But the Justice Department still declines to discipline errant agents, even repeat offenders. In the Madera incident, for example, agent Lewis had a long history of misconduct. During a six-year period, he was involved in a theft, two vehicular collisions (one of which killed a migrant), and serious assaults on two farm workers. Except for a month's suspension for the theft, he was not punished and he still works for the Border Patrol.

An Americas Watch study released in 1992 found the agents' lack of training or accountability a violation of human rights "similar in kind and severity to those about which we have reported in many other countries." Subsequently, other groups in Mexico and the United States petitioned the Organization of American States to investigate.

Then came Elmer's trial and the chance for some landmark justice. It began on December 1, 1992. As it progressed, testimony revealed that agents routinely violate regulations and that they violated several the night Miranda was killed. Elmer and his colleagues had fired warning shots, a practice Border Patrol regulations prohibit. Then they failed to report them, even though every shot must be documented. Agents admitted they frequently conceal shootings by replacing spent bullets with others saved from target practice. In shooting Miranda in the back, Elmer also ignored rules that prohibit firing on fleeing persons.

Elmer claimed that the border is a "war zone," and immigrants crossing it are the enemy. When he spotted Miranda, he opened fire and the Mexican ran southward. Then, Elmer said, he got a radioed message that armed men were coming from the north. He heard more gunfire and "freaked out." Miranda was running, wearing dark green pants, combat boots, and a water canteen. The canteen looked like a holster. Elmer fired.

He was a combatant, Elmer said. He was fighting the war on drugs. The border was his battleground. He was afraid.

But none of this jibed with other information. Miranda was unarmed and was not ferrying a drug load. According to his family, he was crossing the canyon to seek work in the dry-wall trade in Tucson. And Elmer's shoot-'em-up may not have been his first: He faces assault charges in a separate incident in which he allegedly sprayed unarmed border crossers with machine-gun fire.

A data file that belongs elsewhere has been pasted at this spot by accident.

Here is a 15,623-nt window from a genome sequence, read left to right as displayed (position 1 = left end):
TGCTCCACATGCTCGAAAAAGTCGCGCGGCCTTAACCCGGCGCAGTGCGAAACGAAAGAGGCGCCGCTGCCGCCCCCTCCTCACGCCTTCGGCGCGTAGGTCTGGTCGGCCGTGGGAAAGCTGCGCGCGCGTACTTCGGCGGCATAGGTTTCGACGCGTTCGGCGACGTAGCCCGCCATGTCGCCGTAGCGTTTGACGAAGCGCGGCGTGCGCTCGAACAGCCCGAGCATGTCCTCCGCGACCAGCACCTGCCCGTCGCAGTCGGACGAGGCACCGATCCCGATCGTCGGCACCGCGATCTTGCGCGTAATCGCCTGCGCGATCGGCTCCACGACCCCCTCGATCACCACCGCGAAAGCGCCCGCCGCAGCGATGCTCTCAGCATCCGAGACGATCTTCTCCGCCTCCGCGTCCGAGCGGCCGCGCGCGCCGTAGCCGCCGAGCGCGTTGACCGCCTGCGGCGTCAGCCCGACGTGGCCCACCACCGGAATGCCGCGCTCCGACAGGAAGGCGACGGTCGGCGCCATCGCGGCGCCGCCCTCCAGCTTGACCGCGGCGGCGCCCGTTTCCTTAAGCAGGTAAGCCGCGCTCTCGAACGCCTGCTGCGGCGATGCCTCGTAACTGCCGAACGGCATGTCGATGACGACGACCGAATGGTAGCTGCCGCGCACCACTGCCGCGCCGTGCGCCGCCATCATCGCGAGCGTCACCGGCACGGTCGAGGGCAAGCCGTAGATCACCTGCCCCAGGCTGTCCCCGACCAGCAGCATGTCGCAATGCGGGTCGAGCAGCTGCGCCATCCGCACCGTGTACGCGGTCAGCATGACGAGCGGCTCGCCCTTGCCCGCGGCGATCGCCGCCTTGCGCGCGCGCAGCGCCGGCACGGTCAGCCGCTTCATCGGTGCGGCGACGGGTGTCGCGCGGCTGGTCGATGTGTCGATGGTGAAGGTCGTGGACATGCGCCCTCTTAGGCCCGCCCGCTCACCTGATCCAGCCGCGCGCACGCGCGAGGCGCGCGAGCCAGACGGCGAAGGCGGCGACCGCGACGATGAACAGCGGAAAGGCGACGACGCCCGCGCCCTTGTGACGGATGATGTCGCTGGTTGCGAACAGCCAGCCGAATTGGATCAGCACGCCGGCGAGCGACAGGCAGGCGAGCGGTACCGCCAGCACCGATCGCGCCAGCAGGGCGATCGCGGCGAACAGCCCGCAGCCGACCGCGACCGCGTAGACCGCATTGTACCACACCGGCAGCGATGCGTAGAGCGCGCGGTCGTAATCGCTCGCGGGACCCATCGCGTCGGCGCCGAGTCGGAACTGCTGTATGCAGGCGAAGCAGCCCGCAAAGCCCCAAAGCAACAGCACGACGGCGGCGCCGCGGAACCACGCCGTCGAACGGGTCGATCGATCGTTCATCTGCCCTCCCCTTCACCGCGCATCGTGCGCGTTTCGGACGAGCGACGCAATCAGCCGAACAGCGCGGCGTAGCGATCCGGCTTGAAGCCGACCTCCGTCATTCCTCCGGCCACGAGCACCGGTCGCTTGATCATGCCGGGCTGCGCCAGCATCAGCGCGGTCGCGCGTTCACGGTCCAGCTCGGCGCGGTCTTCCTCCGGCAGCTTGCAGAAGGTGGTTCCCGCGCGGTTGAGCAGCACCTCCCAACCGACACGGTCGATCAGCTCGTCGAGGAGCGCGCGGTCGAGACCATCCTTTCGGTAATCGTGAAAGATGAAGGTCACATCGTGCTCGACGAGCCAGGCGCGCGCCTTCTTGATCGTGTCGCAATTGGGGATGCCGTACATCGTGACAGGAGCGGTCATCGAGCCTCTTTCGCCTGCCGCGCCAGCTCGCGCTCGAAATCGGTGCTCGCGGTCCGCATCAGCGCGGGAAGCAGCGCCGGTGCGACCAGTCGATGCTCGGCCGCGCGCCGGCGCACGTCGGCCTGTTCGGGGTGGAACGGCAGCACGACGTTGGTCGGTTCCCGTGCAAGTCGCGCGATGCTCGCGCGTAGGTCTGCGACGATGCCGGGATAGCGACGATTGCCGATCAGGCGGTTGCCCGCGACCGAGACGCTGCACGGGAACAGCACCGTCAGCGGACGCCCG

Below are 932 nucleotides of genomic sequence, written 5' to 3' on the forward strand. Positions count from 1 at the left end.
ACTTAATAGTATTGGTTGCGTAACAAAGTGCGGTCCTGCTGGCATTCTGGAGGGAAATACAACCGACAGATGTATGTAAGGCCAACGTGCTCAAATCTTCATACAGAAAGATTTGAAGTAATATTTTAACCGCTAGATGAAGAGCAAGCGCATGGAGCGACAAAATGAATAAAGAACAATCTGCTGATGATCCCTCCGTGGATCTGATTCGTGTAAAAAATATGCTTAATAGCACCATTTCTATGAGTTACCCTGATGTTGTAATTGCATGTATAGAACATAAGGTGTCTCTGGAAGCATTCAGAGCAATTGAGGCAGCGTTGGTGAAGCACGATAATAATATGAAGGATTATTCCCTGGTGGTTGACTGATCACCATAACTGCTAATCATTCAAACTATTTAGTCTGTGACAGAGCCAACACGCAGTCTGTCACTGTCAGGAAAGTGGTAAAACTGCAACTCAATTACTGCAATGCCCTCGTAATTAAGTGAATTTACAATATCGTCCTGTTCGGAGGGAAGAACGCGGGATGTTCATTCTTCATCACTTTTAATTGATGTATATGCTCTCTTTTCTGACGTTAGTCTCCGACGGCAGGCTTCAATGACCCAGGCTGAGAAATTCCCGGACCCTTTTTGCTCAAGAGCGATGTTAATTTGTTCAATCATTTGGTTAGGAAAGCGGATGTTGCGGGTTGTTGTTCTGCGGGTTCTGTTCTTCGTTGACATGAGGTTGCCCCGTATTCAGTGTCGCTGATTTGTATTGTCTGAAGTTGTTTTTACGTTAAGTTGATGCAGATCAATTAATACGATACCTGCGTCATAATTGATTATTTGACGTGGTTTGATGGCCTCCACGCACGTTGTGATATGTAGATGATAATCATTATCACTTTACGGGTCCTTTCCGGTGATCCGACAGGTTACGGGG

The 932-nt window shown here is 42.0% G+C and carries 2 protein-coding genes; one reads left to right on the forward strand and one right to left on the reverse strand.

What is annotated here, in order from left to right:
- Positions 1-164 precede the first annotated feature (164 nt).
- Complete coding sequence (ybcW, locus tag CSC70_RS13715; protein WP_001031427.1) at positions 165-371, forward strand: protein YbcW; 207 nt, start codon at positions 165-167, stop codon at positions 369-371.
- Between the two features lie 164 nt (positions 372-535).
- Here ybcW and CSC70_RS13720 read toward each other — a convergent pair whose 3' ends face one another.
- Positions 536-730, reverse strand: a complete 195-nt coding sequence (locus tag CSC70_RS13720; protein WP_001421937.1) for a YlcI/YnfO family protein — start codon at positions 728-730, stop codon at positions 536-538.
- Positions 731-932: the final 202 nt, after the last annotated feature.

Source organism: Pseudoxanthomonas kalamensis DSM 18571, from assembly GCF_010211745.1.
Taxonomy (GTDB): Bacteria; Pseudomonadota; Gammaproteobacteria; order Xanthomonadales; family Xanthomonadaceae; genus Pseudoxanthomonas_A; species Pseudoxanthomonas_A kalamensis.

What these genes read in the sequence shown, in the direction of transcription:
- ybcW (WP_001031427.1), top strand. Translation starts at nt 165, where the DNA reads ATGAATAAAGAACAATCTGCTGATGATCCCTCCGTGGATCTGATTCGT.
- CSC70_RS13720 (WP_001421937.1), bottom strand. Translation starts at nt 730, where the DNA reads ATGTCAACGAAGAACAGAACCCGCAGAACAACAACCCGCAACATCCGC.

The judge in the Miranda case dropped the first-degree murder charge and left the jury the choice of convicting Elmer of second-degree murder, manslaughter, or negligent homicide. For a panel inflamed with Border-as-Apocalypse-Now rhetoric, though, even these lenient charges were excessive. After twelve days of testimony, they took only a few hours to acquit Elmer not only of the killing but also of what he explicitly admitted - covering it up.

It was Simi Valley all over again, with one exception: No one cared. There were no riots in Nogales, no national headlines.

What the media did publish that same week were two other items. One, the results of a survey of Latino attitudes, reported that most people in this country - including those of Mexican descent - think "there are too many immigrants" here. The other was the signing of the North American Free Trade Agreement among Canada, the United States, and Mexico, allowing the free flow of all manner of money and goods. A border open to everything, that is, except people struggling to exchange an impossible pittance for a more promising gringo wage.

Attorneys and activists with Tucson's La Mesilla Organizing Project are pushing the U.S. Attorney to prosecute Elmer for criminally violating Miranda's civil rights. "How the new Administration handles the Elmer case," says Jimenez, "will be a litmus test for its position on immigrants' civil rights."

Without further action after the Elmer verdict, however, the message is out. Most people here are easily convinced that the border means drugs and disorder, that those crossing it are the enemy.

As Miranda's cousin Maria Valles puts it, "The agents have a license to kill now. To kill anyone without papers who dares to cross."

Debbie Nathan, an El Paso writer, is an associate of Pacific News Service and an activist with the Border Rights Coalition.
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Title Annotation:Border Patrol agent Michael Elmer acquitted of murder of Dario Miranda Valenzuela
Author:Nathan, Debbie
Publication:The Progressive
Date:Mar 1, 1993
Previous Article:Lines in the Sand.
Next Article:Blame it on the baby boom.